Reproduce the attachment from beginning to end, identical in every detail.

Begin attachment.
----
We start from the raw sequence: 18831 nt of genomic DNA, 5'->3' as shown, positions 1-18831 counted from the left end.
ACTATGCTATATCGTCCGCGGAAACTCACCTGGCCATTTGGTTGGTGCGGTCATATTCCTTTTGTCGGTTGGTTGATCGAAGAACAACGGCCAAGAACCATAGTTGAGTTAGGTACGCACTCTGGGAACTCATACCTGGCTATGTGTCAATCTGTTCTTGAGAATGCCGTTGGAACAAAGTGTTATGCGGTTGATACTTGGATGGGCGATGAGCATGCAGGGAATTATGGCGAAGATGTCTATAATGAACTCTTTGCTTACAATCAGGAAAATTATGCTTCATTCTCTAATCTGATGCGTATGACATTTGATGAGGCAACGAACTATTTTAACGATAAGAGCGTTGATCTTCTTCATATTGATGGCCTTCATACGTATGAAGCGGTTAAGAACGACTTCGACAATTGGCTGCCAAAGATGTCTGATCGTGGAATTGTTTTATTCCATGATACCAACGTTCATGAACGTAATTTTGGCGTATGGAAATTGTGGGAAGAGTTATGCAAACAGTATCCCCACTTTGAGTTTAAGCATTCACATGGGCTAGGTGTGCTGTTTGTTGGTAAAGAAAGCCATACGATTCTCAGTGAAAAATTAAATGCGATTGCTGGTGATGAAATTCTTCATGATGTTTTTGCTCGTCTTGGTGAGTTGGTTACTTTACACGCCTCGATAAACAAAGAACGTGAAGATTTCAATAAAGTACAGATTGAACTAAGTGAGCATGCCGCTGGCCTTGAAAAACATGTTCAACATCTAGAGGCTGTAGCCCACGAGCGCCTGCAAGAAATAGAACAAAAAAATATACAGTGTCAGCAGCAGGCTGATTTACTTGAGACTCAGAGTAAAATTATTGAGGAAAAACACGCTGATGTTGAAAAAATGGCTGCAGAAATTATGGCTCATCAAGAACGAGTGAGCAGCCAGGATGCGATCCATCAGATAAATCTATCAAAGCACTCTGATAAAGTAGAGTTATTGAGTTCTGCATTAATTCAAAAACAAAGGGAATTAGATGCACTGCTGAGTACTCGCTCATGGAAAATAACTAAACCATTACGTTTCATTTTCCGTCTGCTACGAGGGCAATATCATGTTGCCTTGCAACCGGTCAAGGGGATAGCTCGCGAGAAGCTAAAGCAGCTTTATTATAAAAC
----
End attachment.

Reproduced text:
We start from the raw sequence: 18831 nt of genomic DNA, 5'->3' as shown, positions 1-18831 counted from the left end.
ACTATGCTATATCGTCCGCGGAAACTCACCTGGCCATTTGGTTGGTGCGGTCATATTCCTTTTGTCGGTTGGTTGATCGAAGAACAACGGCCAAGAACCATAGTTGAGTTAGGTACGCACTCTGGGAACTCATACCTGGCTATGTGTCAATCTGTTCTTGAGAATGCCGTTGGAACAAAGTGTTATGCGGTTGATACTTGGATGGGCGATGAGCATGCAGGGAATTATGGCGAAGATGTCTATAATGAACTCTTTGCTTACAATCAGGAAAATTATGCTTCATTCTCTAATCTGATGCGTATGACATTTGATGAGGCAACGAACTATTTTAACGATAAGAGCGTTGATCTTCTTCATATTGATGGCCTTCATACGTATGAAGCGGTTAAGAACGACTTCGACAATTGGCTGCCAAAGATGTCTGATCGTGGAATTGTTTTATTCCATGATACCAACGTTCATGAACGTAATTTTGGCGTATGGAAATTGTGGGAAGAGTTATGCAAACAGTATCCCCACTTTGAGTTTAAGCATTCACATGGGCTAGGTGTGCTGTTTGTTGGTAAAGAAAGCCATACGATTCTCAGTGAAAAATTAAATGCGATTGCTGGTGATGAAATTCTTCATGATGTTTTTGCTCGTCTTGGTGAGTTGGTTACTTTACACGCCTCGATAAACAAAGAACGTGAAGATTTCAATAAAGTACAGATTGAACTAAGTGAGCATGCCGCTGGCCTTGAAAAACATGTTCAACATCTAGAGGCTGTAGCCCACGAGCGCCTGCAAGAAATAGAACAAAAAAATATACAGTGTCAGCAGCAGGCTGATTTACTTGAGACTCAGAGTAAAATTATTGAGGAAAAACACGCTGATGTTGAAAAAATGGCTGCAGAAATTATGGCTCATCAAGAACGAGTGAGCAGCCAGGATGCGATCCATCAGATAAATCTATCAAAGCACTCTGATAAAGTAGAGTTATTGAGTTCTGCATTAATTCAAAAACAAAGGGAATTAGATGCACTGCTGAGTACTCGCTCATGGAAAATAACTAAACCATTACGTTTCATTTTCCGTCTGCTACGAGGGCAATATCATGTTGCCTTGCAACCGGTCAAGGGGATAGCTCGCGAGAAGCTAAAGCAGCTTTATTATAAAAC